The Hurd repository is following the GNU Coding Standards.

Some coding style comments that are specific to Hurd systems.

Freeing Port Rights

IRC, freenode, #hurd, 2013-07-01

<teythoon> do I have to explicitly free ports in a short lived process like
<pinotree> better take the habit of doing that anyway
<teythoon> how do I recognize that I have to free something? mig spec?
<braunr> i'd say no
<braunr> mig does it for you
<braunr> gnumach reference manual
<teythoon> not memory, like port rights
<braunr> but no, really, for short lived processes it's ok
<braunr> yes, port rights
<braunr> like memory, you don't free stuff in short lived processes :p
<braunr> mach does it correctly when the task is destroyed
<braunr> but there are two use cases for rights
<braunr> those you create manually
<braunr> and those mig creates for its own purpose
<braunr> ignore those used by mig, they matter only in very specific parts
  of glibc and other very low level stuff
<braunr> teythoon: keep in mind that there are two flavours of resources
  with port rights
<teythoon> but how do I *know* from looking at say fs.defs that I have to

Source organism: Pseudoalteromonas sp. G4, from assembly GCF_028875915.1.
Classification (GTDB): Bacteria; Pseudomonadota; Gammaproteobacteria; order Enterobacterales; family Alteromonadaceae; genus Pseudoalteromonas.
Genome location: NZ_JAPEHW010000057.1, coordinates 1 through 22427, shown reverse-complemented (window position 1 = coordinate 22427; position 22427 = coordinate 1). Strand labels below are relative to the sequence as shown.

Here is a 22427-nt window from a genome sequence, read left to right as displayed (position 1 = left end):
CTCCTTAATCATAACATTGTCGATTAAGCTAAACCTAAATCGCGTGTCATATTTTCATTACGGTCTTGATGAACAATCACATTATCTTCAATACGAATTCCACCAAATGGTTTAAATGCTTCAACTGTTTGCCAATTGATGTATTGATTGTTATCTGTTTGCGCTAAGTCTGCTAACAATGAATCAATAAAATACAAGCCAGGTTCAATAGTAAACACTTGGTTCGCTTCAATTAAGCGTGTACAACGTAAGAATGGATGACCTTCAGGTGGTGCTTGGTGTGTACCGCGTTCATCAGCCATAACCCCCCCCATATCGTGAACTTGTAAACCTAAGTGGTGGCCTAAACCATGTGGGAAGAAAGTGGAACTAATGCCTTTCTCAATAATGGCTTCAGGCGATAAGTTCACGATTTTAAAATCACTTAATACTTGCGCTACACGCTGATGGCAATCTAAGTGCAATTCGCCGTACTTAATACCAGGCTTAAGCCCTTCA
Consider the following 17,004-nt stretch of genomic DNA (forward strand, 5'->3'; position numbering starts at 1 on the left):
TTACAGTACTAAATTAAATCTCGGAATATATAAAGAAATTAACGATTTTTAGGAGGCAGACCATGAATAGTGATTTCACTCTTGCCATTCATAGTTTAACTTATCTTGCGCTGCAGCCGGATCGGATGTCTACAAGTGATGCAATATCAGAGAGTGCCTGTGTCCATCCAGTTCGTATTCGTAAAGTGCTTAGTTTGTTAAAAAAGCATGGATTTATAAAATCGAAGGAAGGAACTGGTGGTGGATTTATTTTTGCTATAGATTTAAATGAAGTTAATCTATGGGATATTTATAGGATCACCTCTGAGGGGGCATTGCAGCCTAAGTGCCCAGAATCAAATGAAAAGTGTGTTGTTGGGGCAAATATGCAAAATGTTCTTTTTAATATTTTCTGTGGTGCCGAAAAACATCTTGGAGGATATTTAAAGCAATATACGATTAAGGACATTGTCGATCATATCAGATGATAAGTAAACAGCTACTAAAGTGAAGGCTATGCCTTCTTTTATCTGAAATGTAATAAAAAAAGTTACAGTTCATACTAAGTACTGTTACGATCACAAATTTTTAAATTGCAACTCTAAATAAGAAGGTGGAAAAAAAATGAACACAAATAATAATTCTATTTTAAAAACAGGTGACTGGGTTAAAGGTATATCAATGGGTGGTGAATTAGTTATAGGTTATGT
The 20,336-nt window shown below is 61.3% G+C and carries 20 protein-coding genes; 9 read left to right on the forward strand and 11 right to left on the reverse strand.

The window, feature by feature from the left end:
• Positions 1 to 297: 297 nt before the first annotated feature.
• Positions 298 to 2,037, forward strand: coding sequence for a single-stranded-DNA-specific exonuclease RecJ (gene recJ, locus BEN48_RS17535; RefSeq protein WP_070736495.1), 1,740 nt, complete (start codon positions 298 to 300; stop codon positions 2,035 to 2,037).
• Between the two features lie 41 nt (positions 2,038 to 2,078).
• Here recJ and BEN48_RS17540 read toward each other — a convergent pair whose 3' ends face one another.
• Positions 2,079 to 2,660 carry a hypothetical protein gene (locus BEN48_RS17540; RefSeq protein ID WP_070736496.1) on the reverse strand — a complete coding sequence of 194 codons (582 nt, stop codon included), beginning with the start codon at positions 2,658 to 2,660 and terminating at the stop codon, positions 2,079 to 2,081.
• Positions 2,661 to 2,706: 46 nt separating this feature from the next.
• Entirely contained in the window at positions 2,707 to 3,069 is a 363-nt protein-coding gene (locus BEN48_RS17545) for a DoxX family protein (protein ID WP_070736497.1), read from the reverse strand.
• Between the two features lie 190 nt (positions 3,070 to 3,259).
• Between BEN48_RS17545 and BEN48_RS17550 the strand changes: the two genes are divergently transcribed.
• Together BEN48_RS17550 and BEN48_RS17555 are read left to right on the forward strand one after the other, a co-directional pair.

free anything I get?
<braunr> rights themselves, and the user reference count per right
<braunr> eh, that's complicated
<braunr> in a complete RPC call, you must watch two things usually
<braunr> out of line memory
<braunr> and right references
<braunr> except otherwise mentioned, you don't have to free anything
<braunr> freeing passed memory should be obvious (e.g. "out" keyword on a
  memory range)
<braunr> for right references, it's less obvious
<braunr> refer to the mach server writing guide i guess
<teythoon> what does the dealloc qualifier do in mig defs?
<braunr> basically, send rights can be created from a receive right
  (make_send), or another send right (copy_send)
<braunr> it tells mig which function to call once an RPC has returned
<braunr> all this is described in the mach server writing guide
<braunr> and it's tricky
<braunr> quite error-prone so check with portinfo